“Nothing moves quickly, and everything takes months between submissions,” Longo told LIBN. “If there’s one question, you have to revise and then resubmit and then it’s months again. So the time in between can wear out anybody. The longer you have to hold these properties the more money it’s costing you.”

Though the company’s main business is disaster restoration, it has been building one-off, high-end custom homes out east for many years. Its new project, called Brenna Estates, is the largest subdivision development it has yet undertaken.

The new community is named for Leo Brenna, the founder of Bren-tronics in Commack, who died in 2014 and had owned the sprawling property located just west of Bread and Cheese Hollow Road. The large manor house that Brenna lived in is the only existing residence on the property, which also features a pond, horse barn and corral.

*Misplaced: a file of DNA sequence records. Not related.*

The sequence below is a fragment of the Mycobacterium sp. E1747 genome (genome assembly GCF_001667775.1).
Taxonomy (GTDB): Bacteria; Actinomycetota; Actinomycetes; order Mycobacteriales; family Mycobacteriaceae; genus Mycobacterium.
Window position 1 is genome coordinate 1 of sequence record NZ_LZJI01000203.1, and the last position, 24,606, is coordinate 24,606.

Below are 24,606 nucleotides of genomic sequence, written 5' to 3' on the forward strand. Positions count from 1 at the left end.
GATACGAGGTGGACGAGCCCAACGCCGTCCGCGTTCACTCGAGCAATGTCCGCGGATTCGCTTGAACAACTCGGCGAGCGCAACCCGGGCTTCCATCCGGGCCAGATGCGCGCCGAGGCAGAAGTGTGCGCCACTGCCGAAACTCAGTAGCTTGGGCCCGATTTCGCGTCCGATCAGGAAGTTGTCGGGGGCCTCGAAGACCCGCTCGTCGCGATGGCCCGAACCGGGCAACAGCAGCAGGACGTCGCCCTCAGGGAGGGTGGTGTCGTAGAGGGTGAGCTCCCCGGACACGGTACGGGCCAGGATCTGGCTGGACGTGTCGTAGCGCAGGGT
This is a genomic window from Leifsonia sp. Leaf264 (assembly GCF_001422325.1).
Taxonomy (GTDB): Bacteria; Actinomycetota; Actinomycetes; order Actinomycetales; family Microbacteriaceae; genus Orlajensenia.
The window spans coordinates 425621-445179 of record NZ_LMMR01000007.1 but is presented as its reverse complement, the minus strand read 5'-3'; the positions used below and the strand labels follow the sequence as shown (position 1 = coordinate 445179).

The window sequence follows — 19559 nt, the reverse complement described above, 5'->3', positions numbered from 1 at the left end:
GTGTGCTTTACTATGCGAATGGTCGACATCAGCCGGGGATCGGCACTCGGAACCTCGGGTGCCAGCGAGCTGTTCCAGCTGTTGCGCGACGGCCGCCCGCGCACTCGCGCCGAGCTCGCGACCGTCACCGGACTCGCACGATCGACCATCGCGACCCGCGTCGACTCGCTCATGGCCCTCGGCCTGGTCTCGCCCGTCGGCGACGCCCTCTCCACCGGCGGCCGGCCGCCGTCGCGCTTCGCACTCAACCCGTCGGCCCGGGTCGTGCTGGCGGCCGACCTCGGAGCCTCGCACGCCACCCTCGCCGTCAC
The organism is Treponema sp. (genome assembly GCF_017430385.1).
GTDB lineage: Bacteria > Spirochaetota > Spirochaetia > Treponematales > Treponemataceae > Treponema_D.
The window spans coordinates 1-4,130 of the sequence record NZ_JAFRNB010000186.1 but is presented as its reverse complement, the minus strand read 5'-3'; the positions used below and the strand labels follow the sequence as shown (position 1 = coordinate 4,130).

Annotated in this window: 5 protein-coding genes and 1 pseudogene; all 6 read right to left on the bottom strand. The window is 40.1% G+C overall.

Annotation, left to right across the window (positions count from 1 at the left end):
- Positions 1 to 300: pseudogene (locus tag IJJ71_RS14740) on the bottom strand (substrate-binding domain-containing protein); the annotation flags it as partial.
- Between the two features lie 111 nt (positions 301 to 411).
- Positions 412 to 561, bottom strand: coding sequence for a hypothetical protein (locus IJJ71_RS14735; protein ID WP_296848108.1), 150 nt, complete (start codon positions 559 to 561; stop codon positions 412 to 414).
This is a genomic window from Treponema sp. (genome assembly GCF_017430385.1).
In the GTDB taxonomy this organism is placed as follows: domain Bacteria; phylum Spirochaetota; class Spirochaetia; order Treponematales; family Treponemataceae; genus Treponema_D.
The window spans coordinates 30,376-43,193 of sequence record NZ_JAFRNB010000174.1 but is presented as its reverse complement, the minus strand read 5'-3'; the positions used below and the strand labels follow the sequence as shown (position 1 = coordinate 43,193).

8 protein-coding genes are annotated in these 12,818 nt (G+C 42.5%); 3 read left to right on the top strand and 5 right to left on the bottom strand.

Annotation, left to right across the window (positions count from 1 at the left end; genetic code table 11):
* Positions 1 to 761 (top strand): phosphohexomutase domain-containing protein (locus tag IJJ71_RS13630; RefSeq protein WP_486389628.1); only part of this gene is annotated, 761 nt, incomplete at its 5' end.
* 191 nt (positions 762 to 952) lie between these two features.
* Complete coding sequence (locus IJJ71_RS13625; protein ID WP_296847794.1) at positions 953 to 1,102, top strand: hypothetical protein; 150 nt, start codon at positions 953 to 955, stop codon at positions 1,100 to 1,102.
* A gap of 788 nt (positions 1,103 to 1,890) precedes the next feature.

“He used it like parkland, he had landscape lighting everywhere,” Longo said. “You could turn around at night and walk around like you were in Wildwood State Park or something. It’s really pretty.”

Though construction just started on the first two houses in the subdivision, 10 of the custom homes yet-to-be-built in Brenna Estates are already in contract or reserved to be purchased. They started at $1.1 million and some went above $2 million.

“We had a few clients who went full custom,” Longo said.

The Brenna Estates project is one of the largest single-family subdivisions being developed in western Suffolk, as most of the bigger subdivisions are still being built further east.

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Attorney Larry Davis, of the Patchogue-based Davis & Prager law firm, has a couple of clients working on a planned 47-home subdivision in Rocky Point, a 40-home subdivision in Ridge and an ongoing 31-home subdivision in Medford. But Davis acknowledges that single-family projects of those sizes are fewer and farther between.

“Towns are concentrating on multifamily subdivisions, which are the rental communities, the condos, the over-55 communities and the builders have gotten away from single-family residences, at least as far as I have seen,” Davis said. “A 20-lot subdivision is a big deal today, because you have dwindling land, you don’t have those larger swaths of land that used to be able to just subdivide and build single-family housing.”